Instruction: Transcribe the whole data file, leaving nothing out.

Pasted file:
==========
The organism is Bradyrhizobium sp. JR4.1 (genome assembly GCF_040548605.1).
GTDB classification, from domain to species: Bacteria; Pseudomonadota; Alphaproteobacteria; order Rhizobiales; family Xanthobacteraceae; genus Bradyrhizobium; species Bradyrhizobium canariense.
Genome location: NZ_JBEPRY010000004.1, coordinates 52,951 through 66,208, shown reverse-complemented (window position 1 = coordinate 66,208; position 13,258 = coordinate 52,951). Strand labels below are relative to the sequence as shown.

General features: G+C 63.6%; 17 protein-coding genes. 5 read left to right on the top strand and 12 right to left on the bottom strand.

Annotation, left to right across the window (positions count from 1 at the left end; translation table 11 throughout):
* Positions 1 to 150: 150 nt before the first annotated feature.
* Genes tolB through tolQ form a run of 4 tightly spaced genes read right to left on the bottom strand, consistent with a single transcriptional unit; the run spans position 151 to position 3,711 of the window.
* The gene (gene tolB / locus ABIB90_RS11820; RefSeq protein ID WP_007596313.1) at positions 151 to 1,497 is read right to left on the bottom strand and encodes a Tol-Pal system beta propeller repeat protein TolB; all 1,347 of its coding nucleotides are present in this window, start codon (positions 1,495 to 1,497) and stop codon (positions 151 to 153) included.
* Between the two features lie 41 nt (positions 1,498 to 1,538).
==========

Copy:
The organism is Bradyrhizobium sp. JR4.1 (genome assembly GCF_040548605.1).
GTDB classification, from domain to species: Bacteria; Pseudomonadota; Alphaproteobacteria; order Rhizobiales; family Xanthobacteraceae; genus Bradyrhizobium; species Bradyrhizobium canariense.
Genome location: NZ_JBEPRY010000004.1, coordinates 52,951 through 66,208, shown reverse-complemented (window position 1 = coordinate 66,208; position 13,258 = coordinate 52,951). Strand labels below are relative to the sequence as shown.

General features: G+C 63.6%; 17 protein-coding genes. 5 read left to right on the top strand and 12 right to left on the bottom strand.

Annotation, left to right across the window (positions count from 1 at the left end; translation table 11 throughout):
* Positions 1 to 150: 150 nt before the first annotated feature.
* Genes tolB through tolQ form a run of 4 tightly spaced genes read right to left on the bottom strand, consistent with a single transcriptional unit; the run spans position 151 to position 3,711 of the window.
* The gene (gene tolB / locus ABIB90_RS11820; RefSeq protein ID WP_007596313.1) at positions 151 to 1,497 is read right to left on the bottom strand and encodes a Tol-Pal system beta propeller repeat protein TolB; all 1,347 of its coding nucleotides are present in this window, start codon (positions 1,495 to 1,497) and stop codon (positions 151 to 153) included.
* Between the two features lie 41 nt (positions 1,498 to 1,538).